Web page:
Lynch has fully produced a movie that plays with the separation idea of polarity in souls, at first seen as a repression in a psychological concept and by the end of the movie in a Buddhist philosophy of store consciousness.
Traditions of Tibetan Buddhism teach that all-encompassing foundation consciousness, or "storehouse consciousness" manifests in human brain as an unclear consciousness that underlies all moments of cognition before enlightenment. It serves as the basis for imputation of the habits of unawareness and of karma, continues from lifetime to lifetime, but ceases with the attainment of Buddhahood. Although Laura Palmer is a tragic figure, raped by her father, addicted to cocaine and eventually murdered by her father she is also in the process of attaining Buddahood: knowing who she is and that she is not a victim of her suffering, but a soul in the process of nirvana. Nirvana is knowing who we are and what our underlying motivations for decsions and actions. It's much simpler concept than sacred texts and religion would reveal. Laura uses cocaine in order "to stay awake" so she is not a sleeping victim of her father's desires, perhaps able to prevent the abuse by being awake as he comes to her bedroom when she is sleeping. She believes if she is awake she will not be abused, if she knows everything then she will be "saved". (this is the reason everyone takes cocaine: "to be awake" it is a misdirected spiritual craving)
Laura does reach nirvana or store consciousness, she is smiling at the end of Fire Walk With Me in the famous zig zag red curtained room with Agent Cooper. The room is gnostic, it contains and reveals mystic knowledge or self knowlege of the universe and roots of reality. (store consiousness) During the series there is the idea that her necklace with half a heart belongs to her "lover" when actually Laura is looking for her own completed full heart. The pop culture question "who killed Laura Palmer?" is really an inversion of the mystery to solve in the series. Fans sought to know Laura who killed Laura, but the real question is an inversion in Twin Peaks: can Laura find life? (store consciousness)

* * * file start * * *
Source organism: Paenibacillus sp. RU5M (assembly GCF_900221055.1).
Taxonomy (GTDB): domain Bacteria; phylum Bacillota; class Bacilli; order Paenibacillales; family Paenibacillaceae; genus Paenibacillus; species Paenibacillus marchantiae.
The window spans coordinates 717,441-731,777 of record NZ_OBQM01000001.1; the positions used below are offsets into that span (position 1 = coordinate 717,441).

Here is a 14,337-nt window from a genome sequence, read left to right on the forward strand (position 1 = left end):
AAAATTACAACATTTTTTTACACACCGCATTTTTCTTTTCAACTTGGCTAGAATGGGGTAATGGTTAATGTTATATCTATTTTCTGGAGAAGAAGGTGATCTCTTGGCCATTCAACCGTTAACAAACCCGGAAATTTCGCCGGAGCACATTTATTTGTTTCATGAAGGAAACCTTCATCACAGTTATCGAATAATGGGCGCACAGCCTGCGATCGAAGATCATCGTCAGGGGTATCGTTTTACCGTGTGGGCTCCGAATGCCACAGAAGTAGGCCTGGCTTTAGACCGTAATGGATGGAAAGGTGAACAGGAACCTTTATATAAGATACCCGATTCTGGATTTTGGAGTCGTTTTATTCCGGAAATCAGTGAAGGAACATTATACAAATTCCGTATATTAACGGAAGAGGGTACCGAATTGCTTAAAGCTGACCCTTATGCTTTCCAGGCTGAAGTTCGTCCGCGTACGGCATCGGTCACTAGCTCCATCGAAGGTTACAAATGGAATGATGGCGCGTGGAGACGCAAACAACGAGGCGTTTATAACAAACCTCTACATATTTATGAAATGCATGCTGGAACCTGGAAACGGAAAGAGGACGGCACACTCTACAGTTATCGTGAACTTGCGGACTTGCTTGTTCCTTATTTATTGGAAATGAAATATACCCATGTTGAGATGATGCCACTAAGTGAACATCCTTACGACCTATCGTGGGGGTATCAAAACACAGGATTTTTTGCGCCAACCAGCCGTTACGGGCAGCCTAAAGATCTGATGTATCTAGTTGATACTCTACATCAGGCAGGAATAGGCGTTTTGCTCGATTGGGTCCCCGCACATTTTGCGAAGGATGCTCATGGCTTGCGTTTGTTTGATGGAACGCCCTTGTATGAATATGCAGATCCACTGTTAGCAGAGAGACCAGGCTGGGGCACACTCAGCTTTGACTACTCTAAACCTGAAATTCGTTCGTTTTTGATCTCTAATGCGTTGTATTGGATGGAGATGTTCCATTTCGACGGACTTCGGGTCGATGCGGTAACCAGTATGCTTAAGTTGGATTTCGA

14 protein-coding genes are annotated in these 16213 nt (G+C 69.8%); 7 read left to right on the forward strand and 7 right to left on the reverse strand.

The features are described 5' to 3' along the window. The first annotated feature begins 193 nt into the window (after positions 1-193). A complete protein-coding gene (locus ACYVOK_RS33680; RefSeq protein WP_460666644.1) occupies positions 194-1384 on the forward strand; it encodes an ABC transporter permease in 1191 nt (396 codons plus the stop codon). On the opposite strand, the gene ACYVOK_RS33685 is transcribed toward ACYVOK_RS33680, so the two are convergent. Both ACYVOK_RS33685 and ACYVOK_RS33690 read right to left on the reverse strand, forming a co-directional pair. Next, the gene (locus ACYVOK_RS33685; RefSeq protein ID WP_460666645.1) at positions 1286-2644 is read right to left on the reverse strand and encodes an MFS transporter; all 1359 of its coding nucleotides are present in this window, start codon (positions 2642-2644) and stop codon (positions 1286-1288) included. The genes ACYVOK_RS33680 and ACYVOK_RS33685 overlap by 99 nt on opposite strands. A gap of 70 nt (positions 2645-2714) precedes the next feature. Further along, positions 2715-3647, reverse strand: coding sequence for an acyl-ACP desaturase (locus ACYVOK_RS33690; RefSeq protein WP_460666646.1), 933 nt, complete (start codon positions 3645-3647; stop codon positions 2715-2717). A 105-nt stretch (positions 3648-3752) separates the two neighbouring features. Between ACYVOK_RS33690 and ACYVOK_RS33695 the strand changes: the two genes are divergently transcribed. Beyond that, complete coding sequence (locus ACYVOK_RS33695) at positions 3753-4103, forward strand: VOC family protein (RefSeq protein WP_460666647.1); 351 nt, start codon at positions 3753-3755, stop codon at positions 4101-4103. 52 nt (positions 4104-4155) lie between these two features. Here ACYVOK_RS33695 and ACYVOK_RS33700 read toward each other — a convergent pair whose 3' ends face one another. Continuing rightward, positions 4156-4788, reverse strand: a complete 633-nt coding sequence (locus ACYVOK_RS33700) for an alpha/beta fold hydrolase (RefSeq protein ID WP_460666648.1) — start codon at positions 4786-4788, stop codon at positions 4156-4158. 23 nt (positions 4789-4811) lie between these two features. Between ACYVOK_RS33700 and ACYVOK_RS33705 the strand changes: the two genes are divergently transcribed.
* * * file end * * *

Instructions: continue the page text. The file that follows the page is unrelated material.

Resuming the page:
Lynch takes his vision of storytelling and the souls search for "all one" or store consciousness further with the director versus the actor versus the audience. We know how Shakespeare and Hitchcock loved this story structure and device...and now Lynch is their child of vision. Shakespeare has Hamlet speaking out loud his confusion and he gains self knowledge/truth through producing a play and by excercising his own journey out loud. Hitchcock has many stories about the ordinary person seeking knowledge in extraordinary circumstances. In Vertigo Jimmy Stewart fails to recreate his past in order to attain love and peace, like cocaine addiction, he misdirects a spiritual craving.
Inland Empire manages to use both Hamlet's and Veritgo's ideas to the act of producing and making a new story to create a past history but uses a film production as the metaphor for self knowledge/store consciousness. The director played by Jeremy Irons doesn't know how the movie will end, but he knows that the "producers" (god in Judeo-christian philosophy or store consciousness in Buddhism) know the history of the film...and are not telling us...we need to take the journey. Most importantly, the movie Inland Empire reminds us that we are well served if we know we are in this movie, we are writing the story and have the potential to see this very illusion. By seeing a connection between manufacturing the illusions of movie making with the notion of maya and store consciousness of Buddhism, Lynch aims to make us recognize the illusion of our own desires and motives in life. Inland Empire shows us the movies star actress finds out the movie was always in progress and she is smiling at the end.
When presenting screenings of the digital work, Lynch sometimes offers a clue in the form of a quote from a translation of the Aitareya Upanishad: “We are like the spider. We weave our life and then move along in it. We are like the dreamer who dreams and then lives in the dream. This is true for the entire universe.”
Is it possible the audience can watch the obviously titled Inland Empire revealing the location of the plot, characters and "the producers" and be smiling at the end of the movie just like Laura Palmer?